Monday 16 December 2013

Cloud Computing Application Development Paradigm: App Engine From Google

App Engine is an execution environment as a service. Behind the scenes this is a super set of all the other 'as a service' models namely infrastructure as a service, software as a service and platform as a service. Developers just build and deploy while all the software, infrastructure, platform and the like are addressed implicitly. 

In a traditional software deployment scenario, the production servers are prepped with application server software, databases, user accounts, recovery/backup in the form of standby mirrors etc. Here app deployment does not need any of that. Users still get to provision websites and web apps which will scale with demand. Plus, developers do not get hold of a virtual machine like Amazon cloud. Without a hardware/virtual instance, developers need not install anything separately for production. Memcache and load balancing is built-in to App Engine. Database is replaced by the high replication data store. Web server is out of the question because handling urls is what App Engine does best, everything is built around handling urls (web server like). Cron jobs, task handlers and back-end instances are all triggered and handled via url handlers. All in all, this brings an application development paradigm targeting an execution environment in the cloud.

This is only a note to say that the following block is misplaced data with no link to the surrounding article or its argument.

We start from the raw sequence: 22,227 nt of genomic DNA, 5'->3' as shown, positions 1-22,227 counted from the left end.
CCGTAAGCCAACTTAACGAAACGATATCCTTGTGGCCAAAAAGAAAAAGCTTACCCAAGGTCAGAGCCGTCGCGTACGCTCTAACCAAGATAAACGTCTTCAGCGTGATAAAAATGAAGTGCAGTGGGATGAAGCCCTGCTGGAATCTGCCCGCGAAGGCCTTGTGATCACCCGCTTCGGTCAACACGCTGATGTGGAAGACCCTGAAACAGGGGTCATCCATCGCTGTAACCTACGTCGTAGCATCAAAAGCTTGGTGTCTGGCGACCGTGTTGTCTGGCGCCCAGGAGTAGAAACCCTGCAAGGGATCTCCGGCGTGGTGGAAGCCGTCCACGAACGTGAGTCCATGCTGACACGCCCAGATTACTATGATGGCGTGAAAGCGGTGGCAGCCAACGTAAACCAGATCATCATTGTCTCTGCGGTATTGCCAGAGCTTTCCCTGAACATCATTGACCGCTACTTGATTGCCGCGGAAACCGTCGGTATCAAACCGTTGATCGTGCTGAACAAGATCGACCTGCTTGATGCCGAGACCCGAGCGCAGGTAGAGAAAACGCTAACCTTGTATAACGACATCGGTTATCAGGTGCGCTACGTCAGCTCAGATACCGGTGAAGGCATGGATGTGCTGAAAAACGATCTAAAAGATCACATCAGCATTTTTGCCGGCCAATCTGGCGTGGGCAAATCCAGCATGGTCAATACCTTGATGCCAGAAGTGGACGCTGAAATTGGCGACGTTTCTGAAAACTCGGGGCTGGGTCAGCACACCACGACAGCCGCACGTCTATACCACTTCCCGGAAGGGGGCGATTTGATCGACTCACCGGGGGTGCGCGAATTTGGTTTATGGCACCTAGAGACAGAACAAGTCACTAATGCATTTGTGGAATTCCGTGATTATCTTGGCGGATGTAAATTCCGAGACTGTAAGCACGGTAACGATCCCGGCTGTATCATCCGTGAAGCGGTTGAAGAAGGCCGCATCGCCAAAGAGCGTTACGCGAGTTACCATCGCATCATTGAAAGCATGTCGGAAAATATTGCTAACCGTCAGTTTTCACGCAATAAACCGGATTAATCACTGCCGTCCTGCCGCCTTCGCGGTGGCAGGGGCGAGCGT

Since Apps do not get a virtual machine in the cloud on which you can install anything apps wish, applications need to stick to ground rules, use the tools and community guidelines to be fast, reliable and scalable. Otherwise Apps will not be able to cut it. Serving web pages, performing offline tasks like scheduled reports, upgrades to data store models, all require that Apps stick to the rules. For example if an app breaches its memory limit it is terminated. Web apps run on process instances rather than machine instances. These process instances are one of the core enablers for scaling with requests. Instances are of different types with different capacities for memory, CPU, web request/response size, memcache size and offline data storage including logs. Instances can go from 128MB 600MHz to 1024 MB 2.4GHz. Choosing these options directly impacts your app's performance. Billing depends on, where applicable, the services in which you overrun your quota above what you already paid for. 

On a lighter note the billing mechanism can be summed like this. You rent a Ferrari. But then you pay extra 10 cents for every turn of each tyre if you go over 40 miles per hour. And you pay 20 cents if you do a reverse and 15 cents for every oscillation of the windscreen wiper. Every now and then there is a chance that your Ferrari will be terminated and restarted remotely.  The point is, billing and execution environment can be frustrating at first (possibly eternally) if not understood correctly.

The data store will experience contention if an App throws quite a lot of stuff into it sequentially. Contention leads to timeouts. But, App Engine retires data store ops as such. But it is better to have a retry in app logic too with a back off mechanism. This is officially advised too. Data models are really flexible. But queries are learned during development and App Engine readies indices before hand.